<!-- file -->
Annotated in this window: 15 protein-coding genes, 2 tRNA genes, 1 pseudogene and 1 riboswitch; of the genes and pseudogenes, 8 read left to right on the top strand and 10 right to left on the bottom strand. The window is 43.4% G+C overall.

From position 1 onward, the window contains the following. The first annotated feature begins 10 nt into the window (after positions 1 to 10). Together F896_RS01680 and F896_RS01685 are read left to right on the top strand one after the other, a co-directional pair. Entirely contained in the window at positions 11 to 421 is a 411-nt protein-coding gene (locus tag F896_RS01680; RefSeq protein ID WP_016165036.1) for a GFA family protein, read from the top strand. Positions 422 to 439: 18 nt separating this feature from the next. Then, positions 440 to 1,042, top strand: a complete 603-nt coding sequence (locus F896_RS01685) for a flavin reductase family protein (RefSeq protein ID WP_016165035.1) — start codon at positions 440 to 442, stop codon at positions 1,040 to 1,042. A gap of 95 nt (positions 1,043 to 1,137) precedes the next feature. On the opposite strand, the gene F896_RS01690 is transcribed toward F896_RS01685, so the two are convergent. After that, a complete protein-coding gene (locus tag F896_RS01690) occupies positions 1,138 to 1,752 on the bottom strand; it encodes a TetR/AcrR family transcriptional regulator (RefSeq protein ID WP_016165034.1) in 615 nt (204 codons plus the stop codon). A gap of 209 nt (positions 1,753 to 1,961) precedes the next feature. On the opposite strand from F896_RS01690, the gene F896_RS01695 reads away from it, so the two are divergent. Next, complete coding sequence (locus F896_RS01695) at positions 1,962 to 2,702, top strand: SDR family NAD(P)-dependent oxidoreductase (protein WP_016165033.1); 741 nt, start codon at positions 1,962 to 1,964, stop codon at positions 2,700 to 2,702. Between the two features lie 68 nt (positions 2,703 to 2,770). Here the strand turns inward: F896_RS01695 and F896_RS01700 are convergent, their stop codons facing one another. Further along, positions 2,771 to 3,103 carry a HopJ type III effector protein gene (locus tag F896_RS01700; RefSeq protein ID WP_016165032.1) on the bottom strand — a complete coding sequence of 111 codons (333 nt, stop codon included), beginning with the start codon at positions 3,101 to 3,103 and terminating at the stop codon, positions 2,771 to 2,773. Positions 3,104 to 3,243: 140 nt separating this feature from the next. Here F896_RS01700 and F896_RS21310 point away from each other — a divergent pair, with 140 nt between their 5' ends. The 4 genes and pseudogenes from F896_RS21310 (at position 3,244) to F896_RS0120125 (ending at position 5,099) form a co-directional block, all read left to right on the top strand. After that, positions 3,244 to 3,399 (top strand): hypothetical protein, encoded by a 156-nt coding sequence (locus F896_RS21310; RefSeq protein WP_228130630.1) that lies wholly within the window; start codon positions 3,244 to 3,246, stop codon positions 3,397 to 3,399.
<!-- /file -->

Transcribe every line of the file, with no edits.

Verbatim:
Annotated in this window: 15 protein-coding genes, 2 tRNA genes, 1 pseudogene and 1 riboswitch; of the genes and pseudogenes, 8 read left to right on the top strand and 10 right to left on the bottom strand. The window is 43.4% G+C overall.

From position 1 onward, the window contains the following. The first annotated feature begins 10 nt into the window (after positions 1 to 10). Together F896_RS01680 and F896_RS01685 are read left to right on the top strand one after the other, a co-directional pair. Entirely contained in the window at positions 11 to 421 is a 411-nt protein-coding gene (locus tag F896_RS01680; RefSeq protein ID WP_016165036.1) for a GFA family protein, read from the top strand. Positions 422 to 439: 18 nt separating this feature from the next. Then, positions 440 to 1,042, top strand: a complete 603-nt coding sequence (locus F896_RS01685) for a flavin reductase family protein (RefSeq protein ID WP_016165035.1) — start codon at positions 440 to 442, stop codon at positions 1,040 to 1,042. A gap of 95 nt (positions 1,043 to 1,137) precedes the next feature. On the opposite strand, the gene F896_RS01690 is transcribed toward F896_RS01685, so the two are convergent. After that, a complete protein-coding gene (locus tag F896_RS01690) occupies positions 1,138 to 1,752 on the bottom strand; it encodes a TetR/AcrR family transcriptional regulator (RefSeq protein ID WP_016165034.1) in 615 nt (204 codons plus the stop codon). A gap of 209 nt (positions 1,753 to 1,961) precedes the next feature. On the opposite strand from F896_RS01690, the gene F896_RS01695 reads away from it, so the two are divergent. Next, complete coding sequence (locus F896_RS01695) at positions 1,962 to 2,702, top strand: SDR family NAD(P)-dependent oxidoreductase (protein WP_016165033.1); 741 nt, start codon at positions 1,962 to 1,964, stop codon at positions 2,700 to 2,702. Between the two features lie 68 nt (positions 2,703 to 2,770). Here the strand turns inward: F896_RS01695 and F896_RS01700 are convergent, their stop codons facing one another. Further along, positions 2,771 to 3,103 carry a HopJ type III effector protein gene (locus tag F896_RS01700; RefSeq protein ID WP_016165032.1) on the bottom strand — a complete coding sequence of 111 codons (333 nt, stop codon included), beginning with the start codon at positions 3,101 to 3,103 and terminating at the stop codon, positions 2,771 to 2,773. Positions 3,104 to 3,243: 140 nt separating this feature from the next. Here F896_RS01700 and F896_RS21310 point away from each other — a divergent pair, with 140 nt between their 5' ends. The 4 genes and pseudogenes from F896_RS21310 (at position 3,244) to F896_RS0120125 (ending at position 5,099) form a co-directional block, all read left to right on the top strand. After that, positions 3,244 to 3,399 (top strand): hypothetical protein, encoded by a 156-nt coding sequence (locus F896_RS21310; RefSeq protein WP_228130630.1) that lies wholly within the window; start codon positions 3,244 to 3,246, stop codon positions 3,397 to 3,399.